ADMA Forum has a reputation for bringing leading international speakers to Australia and this year didn’t disappoint. If you asked anyone on the conference floor, they were holding out for Day 2’s NASA session, but there were many more highlights besides.
In this blog, we explore our top five takeaways from the event, which was held on 24–25 August at the Sydney Hilton. Burger King, the BBC, NASA, here are our top takeaways from their sessions and more.
BBC: Data visualisation of cats (and other things)
It takes hutzpah to finish your presentation with a video of a cat throwing up, but this is exactly what BBC News’ Editor Visual Journalism, Amanda Farnsworth did. Speaking on the subject of Visuals, data and journalism at the BBC, Farnsworth used the TV show, The Secret Lives of Cats as an example of how to gather unique data and use it across many platforms.
The concept of the show was to attach cameras and GPS trackers to a series of cats so the documentary makers could see exactly what the cats got up to when people weren’t there. The resulting data illustrated how far and wide cats travelled when they were let out. Farnsworth’s team built an interactive website in support of the TV show, adding another channel for viewers to interact with the content (extending the life of the show even further).
Farnsworth advised brands to consider how they presented their data – simplicity being key. One example she gave was the Go Figure range of tweets her team creates to summarise one key fact from a top news story from the day. Each daily image is created using one fact, one image and one colour. A simple approach that brands can easily adopt today when promoting their own research or that of the industry in which they operate.
NASA: Brands in space
The room packed out for the much anticipated NASA session on the final afternoon. Jason Crusan, Director Advanced Exploration Systems at NASA spoke on the topic: Enabling the next era of space exploration and didn’t disappoint.
NASA’s Jason Crusan spoke about the commercialisation of space travel.
His presentation centred on the subject of the commercialisation of space exploration. Some 15% of all rockets leaving Earth deliver cargo or crew to the International Space Station. NASA has been partnering with brands such as Space X and Beoing to build taxis to shuttle astronauts to the ISS, the goal being to commercialise support of the International Space Station to fund NASA’s long-distance exploration into deep space.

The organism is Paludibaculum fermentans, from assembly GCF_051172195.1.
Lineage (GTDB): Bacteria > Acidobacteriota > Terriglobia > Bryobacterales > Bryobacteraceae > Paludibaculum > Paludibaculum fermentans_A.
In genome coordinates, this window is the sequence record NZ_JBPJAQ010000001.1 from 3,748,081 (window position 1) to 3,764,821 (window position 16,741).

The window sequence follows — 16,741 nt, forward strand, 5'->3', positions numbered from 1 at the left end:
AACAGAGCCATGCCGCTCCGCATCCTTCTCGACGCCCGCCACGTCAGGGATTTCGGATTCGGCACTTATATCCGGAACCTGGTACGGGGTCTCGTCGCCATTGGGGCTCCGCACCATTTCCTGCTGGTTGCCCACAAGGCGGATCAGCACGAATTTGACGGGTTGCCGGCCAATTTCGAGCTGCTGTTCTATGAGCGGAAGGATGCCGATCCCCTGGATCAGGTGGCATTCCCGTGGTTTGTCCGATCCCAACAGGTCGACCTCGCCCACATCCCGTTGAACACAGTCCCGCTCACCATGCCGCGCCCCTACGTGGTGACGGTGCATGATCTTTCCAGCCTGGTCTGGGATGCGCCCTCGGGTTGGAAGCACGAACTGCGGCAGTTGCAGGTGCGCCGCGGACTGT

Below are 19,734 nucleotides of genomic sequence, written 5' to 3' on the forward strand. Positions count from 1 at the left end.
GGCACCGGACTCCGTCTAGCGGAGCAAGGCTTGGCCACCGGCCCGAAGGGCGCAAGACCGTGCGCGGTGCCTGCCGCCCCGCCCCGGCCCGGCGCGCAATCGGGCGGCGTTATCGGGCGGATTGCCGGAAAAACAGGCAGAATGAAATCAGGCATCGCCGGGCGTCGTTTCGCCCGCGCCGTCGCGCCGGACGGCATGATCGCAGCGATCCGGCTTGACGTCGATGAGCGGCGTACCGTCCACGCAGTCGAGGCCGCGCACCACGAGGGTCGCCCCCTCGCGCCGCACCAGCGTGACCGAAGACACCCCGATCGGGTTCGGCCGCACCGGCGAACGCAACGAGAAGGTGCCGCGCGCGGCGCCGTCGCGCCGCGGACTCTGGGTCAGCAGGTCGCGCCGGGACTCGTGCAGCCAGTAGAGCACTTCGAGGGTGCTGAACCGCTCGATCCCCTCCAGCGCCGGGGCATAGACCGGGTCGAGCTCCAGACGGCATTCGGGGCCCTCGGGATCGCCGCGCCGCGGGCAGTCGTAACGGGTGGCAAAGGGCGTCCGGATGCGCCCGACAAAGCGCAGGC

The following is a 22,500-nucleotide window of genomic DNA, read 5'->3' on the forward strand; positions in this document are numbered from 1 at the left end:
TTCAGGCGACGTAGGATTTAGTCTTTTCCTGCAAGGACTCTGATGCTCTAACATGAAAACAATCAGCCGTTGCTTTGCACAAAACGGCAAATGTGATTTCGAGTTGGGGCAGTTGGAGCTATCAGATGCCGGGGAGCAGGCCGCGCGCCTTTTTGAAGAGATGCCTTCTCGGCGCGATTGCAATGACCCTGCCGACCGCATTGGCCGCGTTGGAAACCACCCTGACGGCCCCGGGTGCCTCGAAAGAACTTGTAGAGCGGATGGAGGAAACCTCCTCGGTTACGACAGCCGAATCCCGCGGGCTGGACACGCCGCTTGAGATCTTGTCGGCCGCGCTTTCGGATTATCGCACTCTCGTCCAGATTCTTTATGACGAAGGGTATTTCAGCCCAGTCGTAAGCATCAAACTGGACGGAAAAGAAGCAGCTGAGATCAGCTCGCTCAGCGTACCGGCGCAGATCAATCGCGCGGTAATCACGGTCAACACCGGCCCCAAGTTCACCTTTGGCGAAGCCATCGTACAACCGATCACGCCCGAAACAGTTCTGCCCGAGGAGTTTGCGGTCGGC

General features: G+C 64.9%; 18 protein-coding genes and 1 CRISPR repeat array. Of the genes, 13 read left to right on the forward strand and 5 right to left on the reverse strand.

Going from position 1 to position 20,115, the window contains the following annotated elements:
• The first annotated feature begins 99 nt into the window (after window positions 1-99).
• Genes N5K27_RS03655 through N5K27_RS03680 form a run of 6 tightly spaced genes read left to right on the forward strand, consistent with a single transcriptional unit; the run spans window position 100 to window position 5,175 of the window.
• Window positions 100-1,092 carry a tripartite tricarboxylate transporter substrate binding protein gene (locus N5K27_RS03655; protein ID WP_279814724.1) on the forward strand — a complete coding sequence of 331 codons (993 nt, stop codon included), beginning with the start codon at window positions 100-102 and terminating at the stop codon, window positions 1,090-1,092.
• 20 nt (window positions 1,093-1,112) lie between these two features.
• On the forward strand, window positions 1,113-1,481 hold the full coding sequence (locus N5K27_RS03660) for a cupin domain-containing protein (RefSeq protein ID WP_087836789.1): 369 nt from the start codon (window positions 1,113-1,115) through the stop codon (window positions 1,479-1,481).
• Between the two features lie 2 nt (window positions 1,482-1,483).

Where it becomes interesting for brands is in the partnership opportunities with these new commercial space entities. Crusan spoke of the partnership between Made in Space (the brand behind the first 3D printer in space) and US hardware juggernaut, Lowes. The brand is already getting mileage out of the collaboration in advertising.
With a proliferation of commercial brands moving into the $322.7bn space industry, there are plenty of opportunities to partner. Even Disney flew Buzz lightyear into space with the help of NASA. Next time it could be your brand.
System1: Emotion in advertising
Do you remember the Gobbledock? Tom Ewing, Senior Director Digital Culture, System1 Group (UK) asked his Australian followers on Twitter to name their favourite ads from their childhood – the Gobbledock won hands down. The star of Smith’s Potato Crisps adverts from 1987 to 1994 is still remembered with fondness.
But why would a (somewhat terrifying) monster forever on the hunt for “chippies” come out top of the list? It all comes down to our emotional response to advertising, Ewing explained in his presentation: Feel more, buy more! Why this simple heuristic helps companies unlock profitable brand growth via emotional advertising.
System1 Group’s Tom Ewing discussed the science of emotion in advertising.
Ewing works for a company called System1 in the UK. The company conducts research to understand how consumers respond to adverts. He illustrated the point by showing real time responses to the 2016 Christmas advert for UK department store John Lewis. The advert, which features a lonely penguin, was given System1's top rating (five stars) due to the emotional response it emits from its viewers.
Ewing’s advice to brands? Take a long-term approach to creative, aim for a wide audience and invest in emotional creative. As Marketing Professor at the University of South Australia, Byron Sharpe, says: “Things that have emotional appeal tend to have broad emotional appeal”.
Burger King: Rebuilding a challenger brand
“We need to make this brand cool again,” is what Burger King’s CEO told Fernando Machado, Head of Brand Marketing, Burger King (US). Not an easy task. Especially when you consider that the brand had won few advertising awards for the past few years (an industry barometer of brand health) when Machado came on board from Unilever in 2014.
Burger King’s Fernando Machado told delegates to “lose control of your own campaign”.
In his new role, Machado set about re-establishing the challenger brand. First job, bringing branding in line with “instagrammable” packaging. Second? Recapturing the magic of the bygone era of Burger King advertising, where leftfield ideas were order of the day. Anyone remember the King? Or the Burger King XBox games?
In his presentation, WTF R U guys doing?, Machado laid out his 10- rules for creative advertising. Rules he applied when building the award-winning Proud Whopper and Google Home campaigns, amongst others. Rules, which led to Burger King being named Client of the Year at the D&AD in 2016 and Cannes Lions Creative Marketer of the Year in 2017.
Fernando’s 10 Rules